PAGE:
Black is a statement. It gives you a “look,” and fairly uncomplicatedly. It says you’re damn serious about life, and have neither the time nor the inclination to faff about with silly colour combinations and patterns. Nobody should ever mistake you as the type of person to listen to anything but dark music played in dark rooms with unsmiling people who want their clothes to be the physical extension of the abstract ideas that techno brings to the dance floor. And for the most part, it works. Nobody sees a monochrome press shot of two dudes dressed in tight black tee shirts and skinny jeans staring forlornly away from the camera and thinks, “maybe those guys play lots of disco!”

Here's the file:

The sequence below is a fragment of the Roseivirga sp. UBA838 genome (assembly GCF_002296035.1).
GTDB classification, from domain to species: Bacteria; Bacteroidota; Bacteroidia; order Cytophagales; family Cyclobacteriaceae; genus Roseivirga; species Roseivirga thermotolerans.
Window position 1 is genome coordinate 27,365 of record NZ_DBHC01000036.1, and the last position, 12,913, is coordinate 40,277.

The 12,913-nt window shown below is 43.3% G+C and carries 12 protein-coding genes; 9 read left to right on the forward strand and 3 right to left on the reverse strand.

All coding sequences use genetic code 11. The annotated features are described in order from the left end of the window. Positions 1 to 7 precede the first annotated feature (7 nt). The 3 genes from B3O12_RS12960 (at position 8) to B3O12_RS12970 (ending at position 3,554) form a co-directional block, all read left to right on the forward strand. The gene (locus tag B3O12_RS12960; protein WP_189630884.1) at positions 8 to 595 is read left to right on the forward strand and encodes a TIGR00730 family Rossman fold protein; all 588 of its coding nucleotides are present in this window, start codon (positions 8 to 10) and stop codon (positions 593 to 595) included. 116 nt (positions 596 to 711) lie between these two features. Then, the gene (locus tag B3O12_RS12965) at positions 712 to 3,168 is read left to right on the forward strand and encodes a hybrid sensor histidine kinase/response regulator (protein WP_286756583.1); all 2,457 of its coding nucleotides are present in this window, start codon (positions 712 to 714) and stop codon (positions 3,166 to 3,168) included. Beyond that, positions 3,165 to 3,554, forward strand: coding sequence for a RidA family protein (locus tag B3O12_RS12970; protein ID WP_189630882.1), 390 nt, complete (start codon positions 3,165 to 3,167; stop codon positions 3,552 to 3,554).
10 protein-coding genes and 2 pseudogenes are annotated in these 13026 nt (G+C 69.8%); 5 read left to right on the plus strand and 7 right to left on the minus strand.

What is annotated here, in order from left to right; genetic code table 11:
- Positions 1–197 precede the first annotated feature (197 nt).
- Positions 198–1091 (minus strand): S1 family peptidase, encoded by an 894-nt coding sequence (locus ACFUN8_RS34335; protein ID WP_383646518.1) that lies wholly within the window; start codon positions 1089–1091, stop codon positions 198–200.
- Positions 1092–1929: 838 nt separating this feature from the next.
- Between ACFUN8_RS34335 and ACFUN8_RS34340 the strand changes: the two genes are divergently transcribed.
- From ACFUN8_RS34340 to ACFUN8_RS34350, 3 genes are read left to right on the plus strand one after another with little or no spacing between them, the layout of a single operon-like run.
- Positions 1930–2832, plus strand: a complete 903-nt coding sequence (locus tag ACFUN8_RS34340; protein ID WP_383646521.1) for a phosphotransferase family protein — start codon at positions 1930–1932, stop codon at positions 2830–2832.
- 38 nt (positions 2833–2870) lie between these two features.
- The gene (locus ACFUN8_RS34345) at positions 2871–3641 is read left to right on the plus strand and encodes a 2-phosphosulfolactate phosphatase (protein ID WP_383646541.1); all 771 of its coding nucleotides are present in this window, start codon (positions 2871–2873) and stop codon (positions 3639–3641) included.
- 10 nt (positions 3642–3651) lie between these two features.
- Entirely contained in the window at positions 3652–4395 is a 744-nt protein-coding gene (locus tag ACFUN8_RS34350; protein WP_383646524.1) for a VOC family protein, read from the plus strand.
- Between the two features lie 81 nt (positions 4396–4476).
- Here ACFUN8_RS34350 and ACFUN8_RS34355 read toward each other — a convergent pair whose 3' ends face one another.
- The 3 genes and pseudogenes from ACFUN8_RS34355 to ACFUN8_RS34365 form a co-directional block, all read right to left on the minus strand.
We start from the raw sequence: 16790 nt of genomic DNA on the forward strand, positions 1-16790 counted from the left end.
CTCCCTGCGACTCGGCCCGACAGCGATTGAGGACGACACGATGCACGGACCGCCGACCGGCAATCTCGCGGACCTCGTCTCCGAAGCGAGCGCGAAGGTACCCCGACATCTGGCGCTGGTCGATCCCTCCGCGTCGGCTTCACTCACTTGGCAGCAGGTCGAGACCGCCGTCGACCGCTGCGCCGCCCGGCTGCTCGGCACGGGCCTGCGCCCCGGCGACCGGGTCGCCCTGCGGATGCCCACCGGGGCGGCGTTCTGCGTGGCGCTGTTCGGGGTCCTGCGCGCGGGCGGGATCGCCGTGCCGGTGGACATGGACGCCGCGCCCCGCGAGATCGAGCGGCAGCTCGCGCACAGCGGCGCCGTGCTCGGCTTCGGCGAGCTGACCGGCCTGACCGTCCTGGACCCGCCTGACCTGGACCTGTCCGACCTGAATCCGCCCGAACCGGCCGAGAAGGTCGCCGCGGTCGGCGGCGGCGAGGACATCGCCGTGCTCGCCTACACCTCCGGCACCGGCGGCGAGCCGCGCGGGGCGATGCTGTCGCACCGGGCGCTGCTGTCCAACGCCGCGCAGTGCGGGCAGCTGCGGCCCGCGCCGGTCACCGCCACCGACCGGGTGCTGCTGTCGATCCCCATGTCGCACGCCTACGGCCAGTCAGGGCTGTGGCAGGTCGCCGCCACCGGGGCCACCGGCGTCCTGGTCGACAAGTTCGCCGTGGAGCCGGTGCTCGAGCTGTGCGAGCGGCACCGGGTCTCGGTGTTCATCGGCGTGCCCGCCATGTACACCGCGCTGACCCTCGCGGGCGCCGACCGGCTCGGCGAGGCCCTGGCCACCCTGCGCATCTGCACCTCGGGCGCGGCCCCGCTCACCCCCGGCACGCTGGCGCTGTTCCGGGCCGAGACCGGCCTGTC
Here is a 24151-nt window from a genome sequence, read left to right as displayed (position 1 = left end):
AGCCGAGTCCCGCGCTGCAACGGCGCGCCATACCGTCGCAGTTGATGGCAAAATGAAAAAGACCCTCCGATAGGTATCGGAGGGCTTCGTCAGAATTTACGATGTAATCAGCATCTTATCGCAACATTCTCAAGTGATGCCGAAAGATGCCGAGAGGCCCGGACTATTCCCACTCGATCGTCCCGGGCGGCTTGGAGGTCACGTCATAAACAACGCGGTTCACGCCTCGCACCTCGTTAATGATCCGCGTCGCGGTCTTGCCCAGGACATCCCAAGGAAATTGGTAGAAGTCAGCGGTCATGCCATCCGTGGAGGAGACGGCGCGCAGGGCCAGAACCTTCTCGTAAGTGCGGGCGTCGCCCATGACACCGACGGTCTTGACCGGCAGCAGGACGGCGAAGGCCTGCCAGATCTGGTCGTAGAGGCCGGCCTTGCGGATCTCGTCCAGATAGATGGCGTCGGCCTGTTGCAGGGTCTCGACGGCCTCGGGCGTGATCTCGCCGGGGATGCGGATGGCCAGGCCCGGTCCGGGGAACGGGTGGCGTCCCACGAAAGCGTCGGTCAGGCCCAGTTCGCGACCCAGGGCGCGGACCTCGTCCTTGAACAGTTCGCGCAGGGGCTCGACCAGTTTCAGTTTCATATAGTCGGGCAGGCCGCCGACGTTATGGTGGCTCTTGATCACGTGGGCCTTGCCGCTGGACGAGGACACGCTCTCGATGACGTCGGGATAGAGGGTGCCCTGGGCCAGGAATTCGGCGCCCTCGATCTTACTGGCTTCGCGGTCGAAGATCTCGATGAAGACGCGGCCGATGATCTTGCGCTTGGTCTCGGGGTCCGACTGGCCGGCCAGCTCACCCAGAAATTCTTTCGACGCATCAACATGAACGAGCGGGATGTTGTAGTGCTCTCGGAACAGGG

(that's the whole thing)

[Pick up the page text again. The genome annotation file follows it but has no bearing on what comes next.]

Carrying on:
But most importantly, wearing black tells people you’re “in the know.” And in a subculture like dance music, where superior knowledge is traded like cultural capital, being in the know is basically everything. Showing up to an after party as the only dickhead dressed in yellow screams “I’m new here,” which won’t exactly earn you a surprise invitation into the green room for a cheeky one with the cool kids.